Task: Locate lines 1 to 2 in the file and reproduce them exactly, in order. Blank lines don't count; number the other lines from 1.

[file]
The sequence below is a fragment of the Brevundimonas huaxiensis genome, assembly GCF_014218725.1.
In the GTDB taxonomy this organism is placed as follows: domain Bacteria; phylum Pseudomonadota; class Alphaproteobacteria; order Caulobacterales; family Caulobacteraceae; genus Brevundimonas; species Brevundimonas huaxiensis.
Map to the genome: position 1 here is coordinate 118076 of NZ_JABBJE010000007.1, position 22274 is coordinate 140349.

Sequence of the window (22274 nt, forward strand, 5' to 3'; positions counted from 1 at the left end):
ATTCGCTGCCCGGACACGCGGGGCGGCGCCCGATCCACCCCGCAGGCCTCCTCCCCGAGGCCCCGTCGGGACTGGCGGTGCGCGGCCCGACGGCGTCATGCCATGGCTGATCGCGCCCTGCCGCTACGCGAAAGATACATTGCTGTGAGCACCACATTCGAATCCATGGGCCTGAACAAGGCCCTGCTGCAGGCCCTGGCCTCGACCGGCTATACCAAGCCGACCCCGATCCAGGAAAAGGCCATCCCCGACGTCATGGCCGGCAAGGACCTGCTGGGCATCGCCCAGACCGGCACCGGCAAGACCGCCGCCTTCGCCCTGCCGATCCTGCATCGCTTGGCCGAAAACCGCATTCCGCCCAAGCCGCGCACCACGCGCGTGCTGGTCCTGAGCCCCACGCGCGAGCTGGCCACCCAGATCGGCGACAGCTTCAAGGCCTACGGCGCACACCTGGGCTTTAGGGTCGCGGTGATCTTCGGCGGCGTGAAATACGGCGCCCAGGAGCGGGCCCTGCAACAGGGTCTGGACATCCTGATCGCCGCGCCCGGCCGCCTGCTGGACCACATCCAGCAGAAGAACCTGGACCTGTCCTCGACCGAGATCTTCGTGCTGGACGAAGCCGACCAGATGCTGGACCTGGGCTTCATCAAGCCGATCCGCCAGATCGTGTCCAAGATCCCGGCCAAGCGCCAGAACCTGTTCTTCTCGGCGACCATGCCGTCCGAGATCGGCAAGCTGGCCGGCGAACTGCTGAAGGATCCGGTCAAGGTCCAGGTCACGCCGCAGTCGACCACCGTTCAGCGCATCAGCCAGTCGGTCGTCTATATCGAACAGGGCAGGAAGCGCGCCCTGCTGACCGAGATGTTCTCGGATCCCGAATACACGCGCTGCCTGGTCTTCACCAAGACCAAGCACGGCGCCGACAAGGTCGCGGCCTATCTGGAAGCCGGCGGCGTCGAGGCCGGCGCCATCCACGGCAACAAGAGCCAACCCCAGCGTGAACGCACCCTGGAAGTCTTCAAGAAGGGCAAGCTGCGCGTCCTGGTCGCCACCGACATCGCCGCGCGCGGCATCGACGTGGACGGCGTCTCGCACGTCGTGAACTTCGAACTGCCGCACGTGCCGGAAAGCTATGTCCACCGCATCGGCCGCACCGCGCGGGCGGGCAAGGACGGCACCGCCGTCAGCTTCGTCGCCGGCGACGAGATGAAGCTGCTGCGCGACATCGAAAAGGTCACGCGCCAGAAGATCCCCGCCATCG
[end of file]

The sequence below is a fragment of the Brevundimonas huaxiensis genome, assembly GCF_014218725.1.
In the GTDB taxonomy this organism is placed as follows: domain Bacteria; phylum Pseudomonadota; class Alphaproteobacteria; order Caulobacterales; family Caulobacteraceae; genus Brevundimonas; species Brevundimonas huaxiensis.